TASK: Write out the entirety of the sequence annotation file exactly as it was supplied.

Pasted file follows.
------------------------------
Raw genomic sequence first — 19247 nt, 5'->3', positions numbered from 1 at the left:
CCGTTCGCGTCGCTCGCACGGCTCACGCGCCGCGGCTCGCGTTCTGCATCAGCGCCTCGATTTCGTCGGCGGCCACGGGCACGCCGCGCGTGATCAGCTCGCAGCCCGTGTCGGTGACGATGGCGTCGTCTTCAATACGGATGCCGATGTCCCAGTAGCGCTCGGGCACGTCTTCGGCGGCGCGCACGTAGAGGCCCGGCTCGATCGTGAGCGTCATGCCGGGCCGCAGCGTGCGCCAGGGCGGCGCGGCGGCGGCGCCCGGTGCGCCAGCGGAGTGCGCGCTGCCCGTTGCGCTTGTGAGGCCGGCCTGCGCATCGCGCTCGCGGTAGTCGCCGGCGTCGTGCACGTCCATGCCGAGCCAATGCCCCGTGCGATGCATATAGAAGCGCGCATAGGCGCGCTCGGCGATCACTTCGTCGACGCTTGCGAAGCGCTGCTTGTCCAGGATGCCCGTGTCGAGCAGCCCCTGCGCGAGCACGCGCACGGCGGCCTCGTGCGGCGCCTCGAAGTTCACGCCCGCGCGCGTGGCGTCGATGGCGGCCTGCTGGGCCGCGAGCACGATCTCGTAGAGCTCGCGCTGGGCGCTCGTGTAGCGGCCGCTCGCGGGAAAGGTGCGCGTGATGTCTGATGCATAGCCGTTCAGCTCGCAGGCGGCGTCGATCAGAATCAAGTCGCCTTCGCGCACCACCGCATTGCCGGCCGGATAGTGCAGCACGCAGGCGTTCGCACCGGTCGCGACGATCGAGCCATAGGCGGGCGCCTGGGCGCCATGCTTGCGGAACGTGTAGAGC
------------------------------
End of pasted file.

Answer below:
Raw genomic sequence first — 19247 nt, 5'->3', positions numbered from 1 at the left:
CCGTTCGCGTCGCTCGCACGGCTCACGCGCCGCGGCTCGCGTTCTGCATCAGCGCCTCGATTTCGTCGGCGGCCACGGGCACGCCGCGCGTGATCAGCTCGCAGCCCGTGTCGGTGACGATGGCGTCGTCTTCAATACGGATGCCGATGTCCCAGTAGCGCTCGGGCACGTCTTCGGCGGCGCGCACGTAGAGGCCCGGCTCGATCGTGAGCGTCATGCCGGGCCGCAGCGTGCGCCAGGGCGGCGCGGCGGCGGCGCCCGGTGCGCCAGCGGAGTGCGCGCTGCCCGTTGCGCTTGTGAGGCCGGCCTGCGCATCGCGCTCGCGGTAGTCGCCGGCGTCGTGCACGTCCATGCCGAGCCAATGCCCCGTGCGATGCATATAGAAGCGCGCATAGGCGCGCTCGGCGATCACTTCGTCGACGCTTGCGAAGCGCTGCTTGTCCAGGATGCCCGTGTCGAGCAGCCCCTGCGCGAGCACGCGCACGGCGGCCTCGTGCGGCGCCTCGAAGTTCACGCCCGCGCGCGTGGCGTCGATGGCGGCCTGCTGGGCCGCGAGCACGATCTCGTAGAGCTCGCGCTGGGCGCTCGTGTAGCGGCCGCTCGCGGGAAAGGTGCGCGTGATGTCTGATGCATAGCCGTTCAGCTCGCAGGCGGCGTCGATCAGAATCAAGTCGCCTTCGCGCACCACCGCATTGCCGGCCGGATAGTGCAGCACGCAGGCGTTCGCACCGGTCGCGACGATCGAGCCATAGGCGGGCGCCTGGGCGCCATGCTTGCGGAACGTGTAGAGC